LiVecche: Yeah, I agree. I agree in principle with that. The nuances that I would make to that is that they are differences in, I’m going to get my biological terms here wrong probably, but they’re differences in genus and species. I think what happened at the Capitol building was fueled by the past social unrest that has occurred. I think those people storming the Capitol, as delusion as they may be, they have reason to believe that this election was stolen. Not good reasons. Mot reasons that have been proven in court, etc. But on the other side, the concept of “orange man bad” is so full of venom and vitriol that those people have reason to believe that on the other side they would steal the election. The people on the other side have every reason to believe that those people rushing the Capitol mean to deny democracy. So, everybody has given everybody else zero reason to believe the best of the other side. And these are the kinds of things you get. And hands down, Trump has his role here. And I’d be perfectly happy at this point to see the 25th Amendment happen. I’d love to see him bounce before the end of his term. So, it is different. It is unprecedented in those ways, but I think it wouldn’t have happened if everything that has come up to this point hadn’t already happened. It’s probably unprecedented for a reason. I think that the kinds of tensions we’ve had stoked by political leaders, on both sides. You’ve got the incoming president insisting with omniscient perfect knowledge that this would have been a different situation if they were BLM people, not taking into account that one of the reasons this was a different situation is during the BLM protests, the National Guard was criticized for using too much force. So, of course there’s no National Guardsmen now. On and on and on, the context is fueled into Wednesday.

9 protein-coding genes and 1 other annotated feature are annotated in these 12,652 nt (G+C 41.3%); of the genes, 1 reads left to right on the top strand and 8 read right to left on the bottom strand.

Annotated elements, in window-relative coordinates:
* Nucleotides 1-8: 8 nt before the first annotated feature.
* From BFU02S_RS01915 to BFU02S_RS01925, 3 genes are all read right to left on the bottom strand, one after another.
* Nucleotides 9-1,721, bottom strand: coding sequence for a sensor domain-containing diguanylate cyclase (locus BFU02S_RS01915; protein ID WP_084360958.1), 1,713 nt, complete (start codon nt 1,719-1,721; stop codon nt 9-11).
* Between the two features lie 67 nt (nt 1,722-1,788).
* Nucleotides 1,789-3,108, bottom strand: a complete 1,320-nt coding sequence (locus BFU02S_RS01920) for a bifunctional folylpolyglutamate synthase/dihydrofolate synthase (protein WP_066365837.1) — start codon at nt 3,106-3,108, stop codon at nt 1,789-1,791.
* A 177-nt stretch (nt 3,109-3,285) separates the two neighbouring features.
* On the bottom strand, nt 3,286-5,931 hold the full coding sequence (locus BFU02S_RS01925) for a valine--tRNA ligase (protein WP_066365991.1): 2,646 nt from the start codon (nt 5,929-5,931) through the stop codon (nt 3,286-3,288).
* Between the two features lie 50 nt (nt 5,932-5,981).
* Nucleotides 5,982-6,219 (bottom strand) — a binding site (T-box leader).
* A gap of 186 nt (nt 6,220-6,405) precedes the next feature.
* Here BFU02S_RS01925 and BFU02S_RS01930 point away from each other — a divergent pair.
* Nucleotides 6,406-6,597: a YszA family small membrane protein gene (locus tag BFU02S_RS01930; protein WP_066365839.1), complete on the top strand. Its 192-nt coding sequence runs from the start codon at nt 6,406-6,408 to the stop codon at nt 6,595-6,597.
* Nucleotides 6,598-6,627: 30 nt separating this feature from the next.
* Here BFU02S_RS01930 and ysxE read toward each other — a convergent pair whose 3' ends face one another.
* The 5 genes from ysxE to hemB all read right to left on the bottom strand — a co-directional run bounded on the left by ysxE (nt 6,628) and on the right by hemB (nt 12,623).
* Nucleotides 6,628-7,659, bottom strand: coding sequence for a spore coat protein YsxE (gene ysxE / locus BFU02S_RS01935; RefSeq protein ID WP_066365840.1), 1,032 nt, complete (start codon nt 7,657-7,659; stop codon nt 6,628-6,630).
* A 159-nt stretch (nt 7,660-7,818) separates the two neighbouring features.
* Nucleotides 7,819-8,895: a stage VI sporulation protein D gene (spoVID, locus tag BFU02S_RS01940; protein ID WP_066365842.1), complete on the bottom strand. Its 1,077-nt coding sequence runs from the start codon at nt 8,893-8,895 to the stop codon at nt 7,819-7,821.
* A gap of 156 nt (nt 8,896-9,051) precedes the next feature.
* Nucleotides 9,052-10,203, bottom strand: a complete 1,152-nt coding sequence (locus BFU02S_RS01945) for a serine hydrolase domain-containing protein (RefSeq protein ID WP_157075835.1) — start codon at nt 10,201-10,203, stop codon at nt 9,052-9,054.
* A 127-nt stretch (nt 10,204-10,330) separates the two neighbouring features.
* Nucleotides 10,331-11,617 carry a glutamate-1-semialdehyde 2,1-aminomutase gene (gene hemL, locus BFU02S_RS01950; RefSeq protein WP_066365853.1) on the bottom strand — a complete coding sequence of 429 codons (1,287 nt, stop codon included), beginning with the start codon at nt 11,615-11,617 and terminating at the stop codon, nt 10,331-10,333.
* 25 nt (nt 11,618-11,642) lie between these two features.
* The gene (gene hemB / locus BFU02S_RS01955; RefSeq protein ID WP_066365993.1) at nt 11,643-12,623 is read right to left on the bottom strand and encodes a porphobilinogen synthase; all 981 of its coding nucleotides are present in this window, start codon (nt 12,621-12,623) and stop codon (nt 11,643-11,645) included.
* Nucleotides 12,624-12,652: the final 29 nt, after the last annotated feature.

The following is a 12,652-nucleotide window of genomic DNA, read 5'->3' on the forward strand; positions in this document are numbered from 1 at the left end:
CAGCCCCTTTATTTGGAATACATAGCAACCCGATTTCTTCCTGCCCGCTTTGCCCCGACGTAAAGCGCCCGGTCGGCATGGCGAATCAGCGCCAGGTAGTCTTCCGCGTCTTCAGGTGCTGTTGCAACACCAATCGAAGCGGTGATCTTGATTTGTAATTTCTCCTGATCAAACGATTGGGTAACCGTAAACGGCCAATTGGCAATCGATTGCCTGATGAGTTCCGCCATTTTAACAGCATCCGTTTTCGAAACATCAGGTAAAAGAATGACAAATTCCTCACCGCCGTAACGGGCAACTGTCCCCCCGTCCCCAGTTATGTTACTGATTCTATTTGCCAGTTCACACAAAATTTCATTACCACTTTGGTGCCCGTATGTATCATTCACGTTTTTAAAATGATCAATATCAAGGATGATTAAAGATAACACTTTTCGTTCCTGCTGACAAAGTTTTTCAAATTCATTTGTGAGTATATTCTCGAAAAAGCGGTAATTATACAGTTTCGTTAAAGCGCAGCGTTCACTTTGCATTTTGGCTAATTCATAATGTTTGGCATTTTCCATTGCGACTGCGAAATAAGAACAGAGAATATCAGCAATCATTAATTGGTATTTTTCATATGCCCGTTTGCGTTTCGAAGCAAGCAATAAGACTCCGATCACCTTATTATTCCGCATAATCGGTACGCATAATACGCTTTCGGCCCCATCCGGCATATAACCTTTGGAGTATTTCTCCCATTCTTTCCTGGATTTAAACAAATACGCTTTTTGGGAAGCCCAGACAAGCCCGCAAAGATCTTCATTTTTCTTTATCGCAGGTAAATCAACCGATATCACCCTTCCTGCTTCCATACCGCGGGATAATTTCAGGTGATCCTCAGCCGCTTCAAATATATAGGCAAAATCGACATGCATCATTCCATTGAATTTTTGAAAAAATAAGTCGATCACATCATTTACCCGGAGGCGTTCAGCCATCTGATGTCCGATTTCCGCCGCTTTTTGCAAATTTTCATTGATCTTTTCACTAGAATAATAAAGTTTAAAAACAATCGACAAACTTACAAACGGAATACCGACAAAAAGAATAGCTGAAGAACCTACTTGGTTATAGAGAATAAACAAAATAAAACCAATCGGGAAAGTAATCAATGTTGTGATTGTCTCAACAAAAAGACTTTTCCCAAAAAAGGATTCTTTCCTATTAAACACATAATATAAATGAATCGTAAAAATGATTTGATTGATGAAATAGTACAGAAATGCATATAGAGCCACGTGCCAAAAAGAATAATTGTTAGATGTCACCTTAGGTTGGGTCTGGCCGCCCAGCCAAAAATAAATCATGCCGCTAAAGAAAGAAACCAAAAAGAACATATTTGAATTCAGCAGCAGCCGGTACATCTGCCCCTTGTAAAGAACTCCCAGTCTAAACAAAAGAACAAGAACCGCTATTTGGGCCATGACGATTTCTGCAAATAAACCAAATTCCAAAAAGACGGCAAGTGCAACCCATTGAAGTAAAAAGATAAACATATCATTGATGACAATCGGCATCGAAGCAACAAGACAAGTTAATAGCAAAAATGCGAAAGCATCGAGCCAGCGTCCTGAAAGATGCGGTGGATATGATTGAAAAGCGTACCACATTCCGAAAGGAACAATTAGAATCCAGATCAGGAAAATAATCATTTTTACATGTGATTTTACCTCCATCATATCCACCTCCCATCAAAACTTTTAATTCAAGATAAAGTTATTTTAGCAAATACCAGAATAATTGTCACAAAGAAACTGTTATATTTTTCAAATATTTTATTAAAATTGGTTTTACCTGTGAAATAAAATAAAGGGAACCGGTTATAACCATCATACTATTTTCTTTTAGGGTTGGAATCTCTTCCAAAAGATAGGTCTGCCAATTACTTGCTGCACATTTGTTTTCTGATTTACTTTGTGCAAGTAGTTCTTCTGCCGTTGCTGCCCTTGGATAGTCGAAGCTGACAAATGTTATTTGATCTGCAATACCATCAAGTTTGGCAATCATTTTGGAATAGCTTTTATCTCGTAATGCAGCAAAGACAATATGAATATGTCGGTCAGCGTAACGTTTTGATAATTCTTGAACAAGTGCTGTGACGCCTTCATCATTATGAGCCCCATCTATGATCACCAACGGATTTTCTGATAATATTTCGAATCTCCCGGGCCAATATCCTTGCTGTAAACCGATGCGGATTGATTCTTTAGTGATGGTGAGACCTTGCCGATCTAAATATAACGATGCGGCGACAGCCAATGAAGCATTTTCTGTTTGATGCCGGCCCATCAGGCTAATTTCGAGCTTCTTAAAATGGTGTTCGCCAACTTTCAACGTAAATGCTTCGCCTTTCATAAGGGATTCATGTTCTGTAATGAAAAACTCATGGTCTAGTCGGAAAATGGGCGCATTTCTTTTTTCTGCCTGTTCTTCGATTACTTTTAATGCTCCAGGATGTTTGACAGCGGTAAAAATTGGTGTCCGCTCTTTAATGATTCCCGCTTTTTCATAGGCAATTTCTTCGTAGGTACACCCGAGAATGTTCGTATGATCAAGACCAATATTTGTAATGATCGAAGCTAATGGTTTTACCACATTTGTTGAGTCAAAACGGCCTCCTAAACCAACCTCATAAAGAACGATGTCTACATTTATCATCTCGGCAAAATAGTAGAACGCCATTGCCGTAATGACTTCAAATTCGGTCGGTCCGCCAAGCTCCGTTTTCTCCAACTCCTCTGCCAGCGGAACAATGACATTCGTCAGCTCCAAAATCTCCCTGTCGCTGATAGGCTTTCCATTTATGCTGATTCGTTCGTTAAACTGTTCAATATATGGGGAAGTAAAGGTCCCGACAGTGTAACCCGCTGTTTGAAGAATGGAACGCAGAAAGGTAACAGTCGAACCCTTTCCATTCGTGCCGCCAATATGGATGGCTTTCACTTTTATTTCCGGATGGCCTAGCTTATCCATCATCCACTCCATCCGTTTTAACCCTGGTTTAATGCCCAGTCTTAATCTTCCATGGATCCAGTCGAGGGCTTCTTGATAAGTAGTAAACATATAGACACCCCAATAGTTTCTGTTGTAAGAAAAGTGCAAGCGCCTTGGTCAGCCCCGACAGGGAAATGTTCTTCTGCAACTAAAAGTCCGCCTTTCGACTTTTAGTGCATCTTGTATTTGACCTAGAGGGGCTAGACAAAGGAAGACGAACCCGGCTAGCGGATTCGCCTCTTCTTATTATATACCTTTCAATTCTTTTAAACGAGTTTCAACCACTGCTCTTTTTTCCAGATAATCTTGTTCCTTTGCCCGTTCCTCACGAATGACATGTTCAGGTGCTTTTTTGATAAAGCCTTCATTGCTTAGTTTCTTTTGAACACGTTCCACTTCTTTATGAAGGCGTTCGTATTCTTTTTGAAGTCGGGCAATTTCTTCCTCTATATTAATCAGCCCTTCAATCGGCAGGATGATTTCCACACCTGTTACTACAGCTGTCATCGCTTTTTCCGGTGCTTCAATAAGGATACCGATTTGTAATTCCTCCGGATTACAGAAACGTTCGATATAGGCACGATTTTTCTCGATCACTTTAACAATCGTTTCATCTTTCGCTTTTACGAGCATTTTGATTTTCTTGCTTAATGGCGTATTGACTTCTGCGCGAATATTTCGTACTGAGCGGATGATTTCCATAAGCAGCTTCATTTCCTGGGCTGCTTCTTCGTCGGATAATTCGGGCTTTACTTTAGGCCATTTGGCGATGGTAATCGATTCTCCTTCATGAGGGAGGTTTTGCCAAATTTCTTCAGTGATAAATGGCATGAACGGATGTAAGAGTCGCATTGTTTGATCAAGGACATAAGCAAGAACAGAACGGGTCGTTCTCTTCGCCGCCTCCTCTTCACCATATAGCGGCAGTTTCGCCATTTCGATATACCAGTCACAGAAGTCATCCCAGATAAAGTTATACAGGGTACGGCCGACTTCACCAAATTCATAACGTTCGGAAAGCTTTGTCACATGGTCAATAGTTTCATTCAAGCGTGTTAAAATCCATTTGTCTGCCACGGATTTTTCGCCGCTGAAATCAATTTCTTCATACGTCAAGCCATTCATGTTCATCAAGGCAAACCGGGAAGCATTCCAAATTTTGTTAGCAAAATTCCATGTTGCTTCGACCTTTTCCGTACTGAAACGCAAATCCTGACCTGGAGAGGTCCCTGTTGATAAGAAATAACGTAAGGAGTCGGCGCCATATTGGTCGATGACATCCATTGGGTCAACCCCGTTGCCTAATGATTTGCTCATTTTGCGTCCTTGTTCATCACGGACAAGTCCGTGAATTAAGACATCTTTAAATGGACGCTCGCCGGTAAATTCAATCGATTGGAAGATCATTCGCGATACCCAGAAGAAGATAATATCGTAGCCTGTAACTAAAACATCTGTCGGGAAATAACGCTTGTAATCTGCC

Tooley: We see our pacifist friend Shane Claiborne tweeting about the Capitol. He didn’t seem to appreciate the irony that the Capitol needed more armed men to protect the security of the Congress. I don’t know how he would have prevented the mob overriding of the Congress otherwise.

LiVecche: In speaking of our friend Shane Claiborne, the Red Letter Christians need to be called out in particular, because they posted a meme of the Capitol and it said, “This is America.” This is America. And I am a little bit tired of the all of “this isn’t America,” because this has become America, but it’s not the deep character. But their meme went on to say, in light of what was happening at the Capitol, we all need to think about and pray for and protect our black brothers and sisters, our friends who are people of color, indigenous Americans. The sort of exacerbation of the racial issues are extraordinary, and that’s the kind of thing that I think is profoundly irresponsible and profoundly unhelpful.

Tooley: Well, I think that our current climate is very difficult to criticize without somehow labeling it racist. That’s the primary moral category that we have. So, racism is one of 10,000 other human sins, and what drove the mob at the Capitol was probably propelled by 20 other sins above and beyond racism, I would imagine. But Mark Melton, what are your thoughts?